First, a note about learning style:

It’s been brought to my attention that some of what I’ve been interpreting as, well, bad or (assuming good intent, which I do) disorganized teaching is actually something called “flipped classroom” which I’d heard about in my previous job. I think it’s a not uncommon style for college-level teaching. The gist is: students read the material beforehand and come prepared with questions and ready to teach it back. The professor is then more of a coach/mentor, and by having students teach the material you hit on some really high level learning objectives. There’s not a lot of teacher-driven demos/lecture during class time (which, inconveniently, is something I find really helpful for my own learning style and wrote about in learning and watching people code).

So, this helps me with perspective. And, again, it’s a shame that I’ve been without working internet at home for 3/4ths of the class (not planned), and have not had as much time as I’d like to really play in the material. These are things *solely on me*.

There are other things that are still problems, like if you’re expecting to front-load the learning on students before class, but they can’t follow the directions in the notes/text because of development environment conflicts, or if the notes link to dead resources, or if your instructors are not approachable/available etc. etc. Those are class problems, and the organization has been VERY (dare I say, yes I shall: aggressively) responsive to that feedback, which is great. The aggressive part not so much. If I turn in my weekly survey and it says “BAD. NOT GOOD. 2 OUT OF 10.” and that’s all, then yes, by all means, ask me clarifying questions to understand my concerns. But if my weekly survey is a carefully considered and positively-worded multi-sentence NAY multi-*paragraph* account of my own progress and strengths and weaknesses of the class, and also I mention that I’m feeling crunched on work time, then it is not necessarily the best thing to request more of my time to discuss my concerns. Ask me if I want to check in? Sure! (I might say no.) Request that I come early to office hours? Nope. That just makes me feel like I’m in trouble for being honest, and that is not a good feeling.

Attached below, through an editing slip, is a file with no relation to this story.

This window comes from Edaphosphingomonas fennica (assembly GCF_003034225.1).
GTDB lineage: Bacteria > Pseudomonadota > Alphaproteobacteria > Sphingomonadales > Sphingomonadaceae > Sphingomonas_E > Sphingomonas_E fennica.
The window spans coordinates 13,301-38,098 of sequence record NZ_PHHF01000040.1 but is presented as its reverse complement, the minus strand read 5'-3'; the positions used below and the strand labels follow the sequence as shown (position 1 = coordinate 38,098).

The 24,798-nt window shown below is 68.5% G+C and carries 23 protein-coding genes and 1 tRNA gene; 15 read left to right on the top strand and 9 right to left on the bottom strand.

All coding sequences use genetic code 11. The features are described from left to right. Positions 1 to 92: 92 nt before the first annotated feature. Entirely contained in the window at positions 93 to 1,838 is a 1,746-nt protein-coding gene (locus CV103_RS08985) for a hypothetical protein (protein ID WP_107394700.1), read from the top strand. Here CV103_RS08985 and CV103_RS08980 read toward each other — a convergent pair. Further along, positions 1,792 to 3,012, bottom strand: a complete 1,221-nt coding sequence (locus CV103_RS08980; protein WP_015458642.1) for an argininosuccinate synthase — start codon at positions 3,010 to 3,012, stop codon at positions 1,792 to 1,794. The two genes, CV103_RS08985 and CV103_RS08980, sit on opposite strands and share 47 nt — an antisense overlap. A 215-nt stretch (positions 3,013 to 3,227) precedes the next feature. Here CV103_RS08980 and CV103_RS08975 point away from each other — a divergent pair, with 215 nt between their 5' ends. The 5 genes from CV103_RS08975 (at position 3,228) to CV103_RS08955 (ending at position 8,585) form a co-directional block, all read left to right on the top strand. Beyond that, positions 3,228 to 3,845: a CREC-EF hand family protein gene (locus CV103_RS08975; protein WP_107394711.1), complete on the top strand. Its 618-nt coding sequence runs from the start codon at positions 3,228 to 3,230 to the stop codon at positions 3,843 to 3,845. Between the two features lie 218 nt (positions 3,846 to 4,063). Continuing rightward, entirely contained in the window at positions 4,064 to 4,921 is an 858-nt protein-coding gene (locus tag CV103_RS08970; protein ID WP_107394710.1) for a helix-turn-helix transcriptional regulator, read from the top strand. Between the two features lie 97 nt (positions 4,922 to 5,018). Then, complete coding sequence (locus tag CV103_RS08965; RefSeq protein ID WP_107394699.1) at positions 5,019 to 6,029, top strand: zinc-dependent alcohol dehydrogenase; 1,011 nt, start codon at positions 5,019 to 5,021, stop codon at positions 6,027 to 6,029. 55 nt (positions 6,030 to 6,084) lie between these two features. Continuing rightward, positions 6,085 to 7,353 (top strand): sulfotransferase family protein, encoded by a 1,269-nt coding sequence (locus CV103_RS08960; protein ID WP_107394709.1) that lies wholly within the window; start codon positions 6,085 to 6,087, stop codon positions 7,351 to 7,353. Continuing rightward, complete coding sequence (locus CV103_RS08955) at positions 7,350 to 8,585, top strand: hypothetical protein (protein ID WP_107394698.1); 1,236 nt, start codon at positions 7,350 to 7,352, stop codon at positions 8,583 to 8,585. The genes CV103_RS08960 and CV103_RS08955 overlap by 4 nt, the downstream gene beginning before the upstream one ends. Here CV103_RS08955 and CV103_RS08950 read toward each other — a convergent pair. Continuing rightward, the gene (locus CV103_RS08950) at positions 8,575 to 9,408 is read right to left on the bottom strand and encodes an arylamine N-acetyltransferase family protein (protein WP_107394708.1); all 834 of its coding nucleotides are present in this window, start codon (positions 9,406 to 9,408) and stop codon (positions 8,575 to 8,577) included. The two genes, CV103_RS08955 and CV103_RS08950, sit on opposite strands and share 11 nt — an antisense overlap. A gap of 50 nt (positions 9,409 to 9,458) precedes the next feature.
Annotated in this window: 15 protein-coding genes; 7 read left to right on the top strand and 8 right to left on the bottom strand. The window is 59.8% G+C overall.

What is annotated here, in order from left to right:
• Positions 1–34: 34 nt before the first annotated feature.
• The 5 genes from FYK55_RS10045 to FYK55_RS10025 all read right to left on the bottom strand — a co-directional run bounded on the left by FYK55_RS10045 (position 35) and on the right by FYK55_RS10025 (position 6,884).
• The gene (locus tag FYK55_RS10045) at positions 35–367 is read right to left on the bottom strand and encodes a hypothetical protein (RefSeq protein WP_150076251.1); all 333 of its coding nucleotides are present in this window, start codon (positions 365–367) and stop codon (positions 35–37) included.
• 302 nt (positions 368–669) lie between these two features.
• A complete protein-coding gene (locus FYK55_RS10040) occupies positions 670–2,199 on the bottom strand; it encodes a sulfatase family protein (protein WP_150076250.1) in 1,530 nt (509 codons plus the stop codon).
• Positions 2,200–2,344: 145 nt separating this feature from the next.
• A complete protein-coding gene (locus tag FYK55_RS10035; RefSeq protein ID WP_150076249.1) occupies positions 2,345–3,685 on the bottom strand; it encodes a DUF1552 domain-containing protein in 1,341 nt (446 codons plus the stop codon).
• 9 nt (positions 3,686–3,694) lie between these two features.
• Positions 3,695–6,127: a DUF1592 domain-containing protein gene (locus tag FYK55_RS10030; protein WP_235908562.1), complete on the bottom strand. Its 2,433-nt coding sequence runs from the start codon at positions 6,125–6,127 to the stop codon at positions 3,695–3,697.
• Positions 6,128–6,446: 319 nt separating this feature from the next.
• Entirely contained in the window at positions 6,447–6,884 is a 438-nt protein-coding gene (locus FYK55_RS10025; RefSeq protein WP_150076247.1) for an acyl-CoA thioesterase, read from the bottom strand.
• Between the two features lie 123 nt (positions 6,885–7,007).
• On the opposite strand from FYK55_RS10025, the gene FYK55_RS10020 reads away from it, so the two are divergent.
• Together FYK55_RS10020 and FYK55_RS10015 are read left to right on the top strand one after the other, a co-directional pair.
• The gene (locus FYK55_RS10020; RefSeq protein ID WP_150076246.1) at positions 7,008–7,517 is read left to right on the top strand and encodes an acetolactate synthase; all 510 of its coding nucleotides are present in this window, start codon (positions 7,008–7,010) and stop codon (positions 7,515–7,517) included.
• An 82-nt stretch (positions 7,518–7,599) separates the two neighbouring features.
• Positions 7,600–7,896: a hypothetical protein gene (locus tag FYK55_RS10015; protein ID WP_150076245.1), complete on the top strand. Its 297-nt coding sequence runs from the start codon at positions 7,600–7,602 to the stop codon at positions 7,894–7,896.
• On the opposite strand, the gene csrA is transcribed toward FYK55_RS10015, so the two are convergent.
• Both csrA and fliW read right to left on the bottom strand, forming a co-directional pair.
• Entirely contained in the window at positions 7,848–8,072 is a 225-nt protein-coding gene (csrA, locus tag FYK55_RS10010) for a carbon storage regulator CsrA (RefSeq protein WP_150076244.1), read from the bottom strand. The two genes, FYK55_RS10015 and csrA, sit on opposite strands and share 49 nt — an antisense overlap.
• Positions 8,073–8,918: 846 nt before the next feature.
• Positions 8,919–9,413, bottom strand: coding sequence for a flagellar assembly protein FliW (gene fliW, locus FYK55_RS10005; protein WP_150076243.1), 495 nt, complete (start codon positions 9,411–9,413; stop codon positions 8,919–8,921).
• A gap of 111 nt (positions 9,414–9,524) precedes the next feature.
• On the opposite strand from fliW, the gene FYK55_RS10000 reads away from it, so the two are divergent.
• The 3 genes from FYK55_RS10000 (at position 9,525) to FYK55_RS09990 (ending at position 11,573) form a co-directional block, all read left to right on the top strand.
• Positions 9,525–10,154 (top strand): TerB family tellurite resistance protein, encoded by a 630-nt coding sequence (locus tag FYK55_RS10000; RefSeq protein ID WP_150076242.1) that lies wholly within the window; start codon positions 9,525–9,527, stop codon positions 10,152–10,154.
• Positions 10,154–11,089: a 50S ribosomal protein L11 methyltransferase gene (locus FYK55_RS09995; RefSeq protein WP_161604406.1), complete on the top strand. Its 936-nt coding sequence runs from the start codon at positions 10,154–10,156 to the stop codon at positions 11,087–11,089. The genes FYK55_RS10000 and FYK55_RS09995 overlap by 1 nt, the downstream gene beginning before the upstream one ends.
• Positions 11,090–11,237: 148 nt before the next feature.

TL/DR: A lot of people trying to make me happy, when really what I would like is for them to just make the class better.

*That said* let’s talk donor database! 😀

I started with this ugly code yesterday that produced nested tuples which, I don’t know if there’s anything worse than nested tuples, they are REALLY REALLY bad, worse than starting up your laptop in a packed, silent classroom and having Taylor Swift’s “How You Get The Girl” start blaring (because you are a Serious Coder and that is absolutely the first impression you want to make).

But I find it helpful sometimes to start with the wrong, bad thing, just to get something going, and then work it to be a not-bad thing. That’s what beginners do. There doesn’t seem to be a lot of tolerance or humor for that in my current class, which is maybe unfortunate? But also, you know, training wheels are OFF, DUDE.

Anyway, after I got the horrible nested tuples going, I asked my former TA / now classmate how he tackled the assignment, and he has used nested dictionaries. Which, hmmm, that could work. He incorporated dates into his version, which I was not going to bother with, so I decided to try *additive lists* instead and after some fiddling, got a working database up and running.

So now, instead of:

def add_donation(name, dict, amt):
    for key, value in dict.items():
        if key == name:
            dict[key] = (value, amt)
        elif name not in dict.keys():
            dict[name] = amt
    return dict

Mary has 1 donation of $50.
Mary has 2 donations of $50, $100.
Mary has 2 donations of ($50, $100), $75.
Mary has 2 donations of (($50, $100), $75), $50. # oh god, it’s so bad my eyes are bleeding

we have:

def add_donation(name, dict, amt):
    for key, value in dict.items():
        if key == name:
            dict[key] = dict[key] + [amt]
        elif name not in dict.keys():
            dict[name] = [amt]
    return dict

Mary has 1 donation of $50.
Mary has 2 donations of $50, $100.
Mary has 3 donations of $50, $100, $75.
Mary has 4 donations of $50, $100, $75, $50. # SO BEAUTIFUL DO NOT BREAK

(my real notes ^^^)

Do you see the change? Moving from ( ) (tuples) to [ ] [lists] means that now we’re making lists, and lists can be added together, whereas tuples can only be stacked. This is because lists are *mutable* (changeable) and tuples are not.

***

Is this useful at all to you, readers? It’s useful to me. I’ve been really questioning, like, what am I doing here, how candid can I be? Is this one long extended job interview or can I *get real*? That’s a rhetorical question for our times, not one for which I expect you to have an answer. But, I’m interested in opinions.

Anyone been in a flipped classroom? How’d you make it work for you?

Is anyone going to just tell me how to fix my bot or do I have to figure that out on my own? *sigh*

<3
Mary